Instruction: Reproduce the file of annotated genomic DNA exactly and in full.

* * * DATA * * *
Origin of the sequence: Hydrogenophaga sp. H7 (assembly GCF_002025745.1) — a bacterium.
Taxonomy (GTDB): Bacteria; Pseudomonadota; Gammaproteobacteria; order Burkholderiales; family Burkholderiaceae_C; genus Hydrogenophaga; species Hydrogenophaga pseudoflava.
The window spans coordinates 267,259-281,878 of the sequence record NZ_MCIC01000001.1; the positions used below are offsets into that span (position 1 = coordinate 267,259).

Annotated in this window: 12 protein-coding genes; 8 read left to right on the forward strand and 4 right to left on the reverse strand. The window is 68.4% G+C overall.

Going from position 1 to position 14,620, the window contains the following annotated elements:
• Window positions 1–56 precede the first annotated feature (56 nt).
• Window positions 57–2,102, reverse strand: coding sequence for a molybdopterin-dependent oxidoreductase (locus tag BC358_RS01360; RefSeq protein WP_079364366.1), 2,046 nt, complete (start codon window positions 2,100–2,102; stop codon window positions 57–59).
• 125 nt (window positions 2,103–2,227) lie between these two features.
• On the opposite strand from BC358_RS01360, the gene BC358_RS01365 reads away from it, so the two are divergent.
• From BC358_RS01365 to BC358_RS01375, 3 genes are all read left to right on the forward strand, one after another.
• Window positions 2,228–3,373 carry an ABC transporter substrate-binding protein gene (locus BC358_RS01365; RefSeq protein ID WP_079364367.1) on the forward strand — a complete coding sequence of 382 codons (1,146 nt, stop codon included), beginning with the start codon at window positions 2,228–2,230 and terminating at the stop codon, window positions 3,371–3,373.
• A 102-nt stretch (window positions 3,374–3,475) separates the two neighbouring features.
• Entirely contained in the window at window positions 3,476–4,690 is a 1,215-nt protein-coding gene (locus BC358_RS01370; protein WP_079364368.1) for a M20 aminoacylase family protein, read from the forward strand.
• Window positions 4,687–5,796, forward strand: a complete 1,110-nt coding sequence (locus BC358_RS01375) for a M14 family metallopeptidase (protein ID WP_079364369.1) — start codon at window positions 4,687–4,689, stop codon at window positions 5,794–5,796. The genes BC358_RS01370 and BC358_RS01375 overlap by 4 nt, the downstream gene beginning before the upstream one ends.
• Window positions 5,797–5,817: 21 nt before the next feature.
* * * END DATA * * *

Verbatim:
Origin of the sequence: Hydrogenophaga sp. H7 (assembly GCF_002025745.1) — a bacterium.
Taxonomy (GTDB): Bacteria; Pseudomonadota; Gammaproteobacteria; order Burkholderiales; family Burkholderiaceae_C; genus Hydrogenophaga; species Hydrogenophaga pseudoflava.
The window spans coordinates 267,259-281,878 of the sequence record NZ_MCIC01000001.1; the positions used below are offsets into that span (position 1 = coordinate 267,259).

Annotated in this window: 12 protein-coding genes; 8 read left to right on the forward strand and 4 right to left on the reverse strand. The window is 68.4% G+C overall.

Going from position 1 to position 14,620, the window contains the following annotated elements:
• Window positions 1–56 precede the first annotated feature (56 nt).
• Window positions 57–2,102, reverse strand: coding sequence for a molybdopterin-dependent oxidoreductase (locus tag BC358_RS01360; RefSeq protein WP_079364366.1), 2,046 nt, complete (start codon window positions 2,100–2,102; stop codon window positions 57–59).
• 125 nt (window positions 2,103–2,227) lie between these two features.
• On the opposite strand from BC358_RS01360, the gene BC358_RS01365 reads away from it, so the two are divergent.
• From BC358_RS01365 to BC358_RS01375, 3 genes are all read left to right on the forward strand, one after another.
• Window positions 2,228–3,373 carry an ABC transporter substrate-binding protein gene (locus BC358_RS01365; RefSeq protein ID WP_079364367.1) on the forward strand — a complete coding sequence of 382 codons (1,146 nt, stop codon included), beginning with the start codon at window positions 2,228–2,230 and terminating at the stop codon, window positions 3,371–3,373.
• A 102-nt stretch (window positions 3,374–3,475) separates the two neighbouring features.
• Entirely contained in the window at window positions 3,476–4,690 is a 1,215-nt protein-coding gene (locus BC358_RS01370; protein WP_079364368.1) for a M20 aminoacylase family protein, read from the forward strand.
• Window positions 4,687–5,796, forward strand: a complete 1,110-nt coding sequence (locus BC358_RS01375) for a M14 family metallopeptidase (protein ID WP_079364369.1) — start codon at window positions 4,687–4,689, stop codon at window positions 5,794–5,796. The genes BC358_RS01370 and BC358_RS01375 overlap by 4 nt, the downstream gene beginning before the upstream one ends.
• Window positions 5,797–5,817: 21 nt before the next feature.